Sat | Feb 25, 2017

Customs changeover begins

Published:Wednesday | October 29, 2014 | 12:00 AM

Only two employees at the Jamaica Customs Agency have, to date, opted for retirement as the state-owned body pushes ahead with plans to change to an executive agency under the country's public sector transformation programme.

The Jamaica Customs Agency is being changed to enable it to effectively carry out its operations autonomously.

The Government has set aside $1.8 billion for pension payout at Jamaica Customs and Tax Administration Jamaica (TAJ) as part of the transformation.

Only persons who have served a minimum of 10 years and have had at least one permanent appointment are eligible to benefit from a pension payout.

Major Richard Reese told The Gleaner yesterday that he had reapplied for his job as head of Customs and had been successfully appointed. He is now the CEO. He also said the staffing aspect of the changeover at Customs is expected to be completed by year end.

"We are in the final stages of completing our executive management team, and the next level will be the managers," Reese said.

He told The Gleaner that in addition to his being hired as CEO, the new-look Jamaica Customs had hired two deputy CEOs and senior directors.

"All managers and above will be on performance contracts," Reese noted, while stating that a framework agreement, which speaks to things to be delivered under his watch as well as the need for accountability, had been put in place.

FILLING POSITIONS

"We are currently in the process of rehiring persons. Those who are in the operational areas, we have advertised those positions internally; the non-operational positions like IT (information technology), HR (human resource) are advertised service-wide within the public sector. If those vacancies are not filled internally, then we will advertise externally," Reese said.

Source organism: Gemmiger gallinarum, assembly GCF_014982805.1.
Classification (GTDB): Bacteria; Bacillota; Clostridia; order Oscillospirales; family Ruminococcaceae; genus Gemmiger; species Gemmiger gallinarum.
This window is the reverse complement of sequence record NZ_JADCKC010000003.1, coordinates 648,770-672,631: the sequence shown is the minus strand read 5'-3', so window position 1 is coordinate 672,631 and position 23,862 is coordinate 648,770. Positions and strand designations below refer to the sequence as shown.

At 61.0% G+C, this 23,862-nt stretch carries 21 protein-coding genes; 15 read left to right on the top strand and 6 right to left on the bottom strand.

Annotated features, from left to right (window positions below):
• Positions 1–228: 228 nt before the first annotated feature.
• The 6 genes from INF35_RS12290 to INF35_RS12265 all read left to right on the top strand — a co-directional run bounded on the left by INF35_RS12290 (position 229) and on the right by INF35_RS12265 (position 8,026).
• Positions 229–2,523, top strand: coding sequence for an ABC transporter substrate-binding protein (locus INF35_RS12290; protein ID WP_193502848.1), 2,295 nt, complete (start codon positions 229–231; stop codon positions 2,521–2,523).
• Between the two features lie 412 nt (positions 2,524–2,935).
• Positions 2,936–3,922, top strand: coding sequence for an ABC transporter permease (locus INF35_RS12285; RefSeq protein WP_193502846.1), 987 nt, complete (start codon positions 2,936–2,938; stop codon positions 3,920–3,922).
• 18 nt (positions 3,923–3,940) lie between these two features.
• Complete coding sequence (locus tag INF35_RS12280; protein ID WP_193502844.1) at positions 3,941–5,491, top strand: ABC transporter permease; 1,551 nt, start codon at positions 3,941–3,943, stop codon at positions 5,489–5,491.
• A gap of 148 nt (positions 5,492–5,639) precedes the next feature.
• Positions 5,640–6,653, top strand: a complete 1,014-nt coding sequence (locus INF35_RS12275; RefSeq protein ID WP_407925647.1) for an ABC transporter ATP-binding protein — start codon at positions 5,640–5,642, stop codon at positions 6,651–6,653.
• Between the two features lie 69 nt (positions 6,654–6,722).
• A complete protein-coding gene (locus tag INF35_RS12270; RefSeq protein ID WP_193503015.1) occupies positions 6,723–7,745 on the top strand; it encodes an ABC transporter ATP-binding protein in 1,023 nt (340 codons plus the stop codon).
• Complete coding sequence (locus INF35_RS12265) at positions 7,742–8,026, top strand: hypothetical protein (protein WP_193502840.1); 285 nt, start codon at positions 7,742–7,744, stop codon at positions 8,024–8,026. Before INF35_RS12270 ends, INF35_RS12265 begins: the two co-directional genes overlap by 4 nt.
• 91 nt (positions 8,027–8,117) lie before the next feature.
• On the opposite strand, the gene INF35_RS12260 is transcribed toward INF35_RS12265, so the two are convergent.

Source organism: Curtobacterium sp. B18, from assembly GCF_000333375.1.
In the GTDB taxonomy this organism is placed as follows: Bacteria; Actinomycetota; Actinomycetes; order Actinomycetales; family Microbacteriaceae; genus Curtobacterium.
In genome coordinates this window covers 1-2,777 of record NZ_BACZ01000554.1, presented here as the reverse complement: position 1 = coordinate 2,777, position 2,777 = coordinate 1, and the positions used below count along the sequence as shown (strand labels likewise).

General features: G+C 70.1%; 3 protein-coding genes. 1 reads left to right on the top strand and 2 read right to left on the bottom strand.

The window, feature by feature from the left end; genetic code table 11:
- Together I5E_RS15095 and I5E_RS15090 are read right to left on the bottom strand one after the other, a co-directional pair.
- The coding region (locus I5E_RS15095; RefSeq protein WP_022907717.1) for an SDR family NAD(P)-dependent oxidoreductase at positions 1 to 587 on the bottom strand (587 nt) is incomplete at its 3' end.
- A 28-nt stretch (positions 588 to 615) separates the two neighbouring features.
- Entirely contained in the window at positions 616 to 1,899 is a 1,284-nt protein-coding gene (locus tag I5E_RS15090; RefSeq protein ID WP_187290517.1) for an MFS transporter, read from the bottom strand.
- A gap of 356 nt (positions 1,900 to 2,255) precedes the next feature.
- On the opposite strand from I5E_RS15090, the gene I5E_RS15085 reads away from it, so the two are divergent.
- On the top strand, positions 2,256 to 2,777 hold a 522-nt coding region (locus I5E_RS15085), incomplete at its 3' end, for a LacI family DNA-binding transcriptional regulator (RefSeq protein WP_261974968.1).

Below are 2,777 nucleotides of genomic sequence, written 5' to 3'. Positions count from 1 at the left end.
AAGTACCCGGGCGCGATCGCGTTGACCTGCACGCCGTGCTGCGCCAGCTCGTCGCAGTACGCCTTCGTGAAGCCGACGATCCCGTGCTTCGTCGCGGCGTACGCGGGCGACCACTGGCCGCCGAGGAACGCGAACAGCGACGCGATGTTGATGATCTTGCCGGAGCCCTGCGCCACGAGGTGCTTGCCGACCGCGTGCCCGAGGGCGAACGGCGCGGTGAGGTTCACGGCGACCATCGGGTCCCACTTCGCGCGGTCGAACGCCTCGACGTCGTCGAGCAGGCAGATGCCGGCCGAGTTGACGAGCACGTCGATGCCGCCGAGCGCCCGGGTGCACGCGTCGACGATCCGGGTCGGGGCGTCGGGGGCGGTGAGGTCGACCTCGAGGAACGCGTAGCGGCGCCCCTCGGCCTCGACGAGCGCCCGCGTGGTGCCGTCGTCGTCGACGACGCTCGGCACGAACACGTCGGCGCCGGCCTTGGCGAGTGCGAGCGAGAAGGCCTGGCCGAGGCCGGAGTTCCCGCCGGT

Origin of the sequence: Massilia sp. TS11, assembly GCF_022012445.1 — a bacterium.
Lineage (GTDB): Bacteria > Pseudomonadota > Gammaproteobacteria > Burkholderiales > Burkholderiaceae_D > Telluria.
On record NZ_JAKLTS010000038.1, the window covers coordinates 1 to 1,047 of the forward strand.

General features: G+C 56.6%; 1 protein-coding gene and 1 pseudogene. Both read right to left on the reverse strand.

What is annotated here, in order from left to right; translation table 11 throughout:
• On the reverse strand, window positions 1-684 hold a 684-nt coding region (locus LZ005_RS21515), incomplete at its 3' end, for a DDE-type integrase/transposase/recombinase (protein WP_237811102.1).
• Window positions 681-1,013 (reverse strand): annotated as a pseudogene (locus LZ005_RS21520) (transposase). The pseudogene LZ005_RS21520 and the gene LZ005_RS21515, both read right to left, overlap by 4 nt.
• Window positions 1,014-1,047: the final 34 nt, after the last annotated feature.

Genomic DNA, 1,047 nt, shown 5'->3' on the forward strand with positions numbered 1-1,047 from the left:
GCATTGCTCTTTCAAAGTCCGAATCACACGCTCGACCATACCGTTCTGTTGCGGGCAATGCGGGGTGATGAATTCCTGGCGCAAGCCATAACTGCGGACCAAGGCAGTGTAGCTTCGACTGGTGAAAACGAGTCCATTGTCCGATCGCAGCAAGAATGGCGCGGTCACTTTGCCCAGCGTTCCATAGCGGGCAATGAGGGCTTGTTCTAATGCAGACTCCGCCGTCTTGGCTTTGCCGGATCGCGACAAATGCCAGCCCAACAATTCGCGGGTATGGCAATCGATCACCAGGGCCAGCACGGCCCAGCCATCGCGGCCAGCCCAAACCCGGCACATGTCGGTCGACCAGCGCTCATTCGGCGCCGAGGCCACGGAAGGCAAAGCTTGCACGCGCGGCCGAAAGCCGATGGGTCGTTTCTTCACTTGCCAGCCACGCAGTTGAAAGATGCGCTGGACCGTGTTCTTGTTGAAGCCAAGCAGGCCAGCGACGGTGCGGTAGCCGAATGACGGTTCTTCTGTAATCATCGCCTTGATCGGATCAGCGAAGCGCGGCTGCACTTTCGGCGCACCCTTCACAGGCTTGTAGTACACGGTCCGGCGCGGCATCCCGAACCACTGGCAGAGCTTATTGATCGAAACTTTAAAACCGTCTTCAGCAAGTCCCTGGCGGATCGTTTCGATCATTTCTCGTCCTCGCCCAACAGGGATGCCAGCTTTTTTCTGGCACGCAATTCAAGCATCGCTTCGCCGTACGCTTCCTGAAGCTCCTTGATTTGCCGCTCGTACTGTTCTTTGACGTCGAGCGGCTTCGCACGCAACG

In addition to the shake-up of human resource activities at Customs, the modernisation programme is being aided by legislative agenda to allow for greater use of technology in the execution of its functions.

The House of Representatives has passed a bill that will allow the commissioner to establish an electronic communication system for purposes such as the communication, by electronic means, of any document or information that is required or authorised to be provided to or by him to any person.

The bill also proposes that the payment or collection of customs duties or any other tax, duty, fee, or other amount collectible by the commissioner may be done electronically.

The commissioner is also to be given the power to implement electronic systems to expedite the process of dealing with the importation and exportation of goods and the movement of persons entering and leaving Jamaica.

Parliament has approved the spending of $278.9 million this fiscal year to continue the public sector modernisation programme.

daraine.luton@gleanerjm.com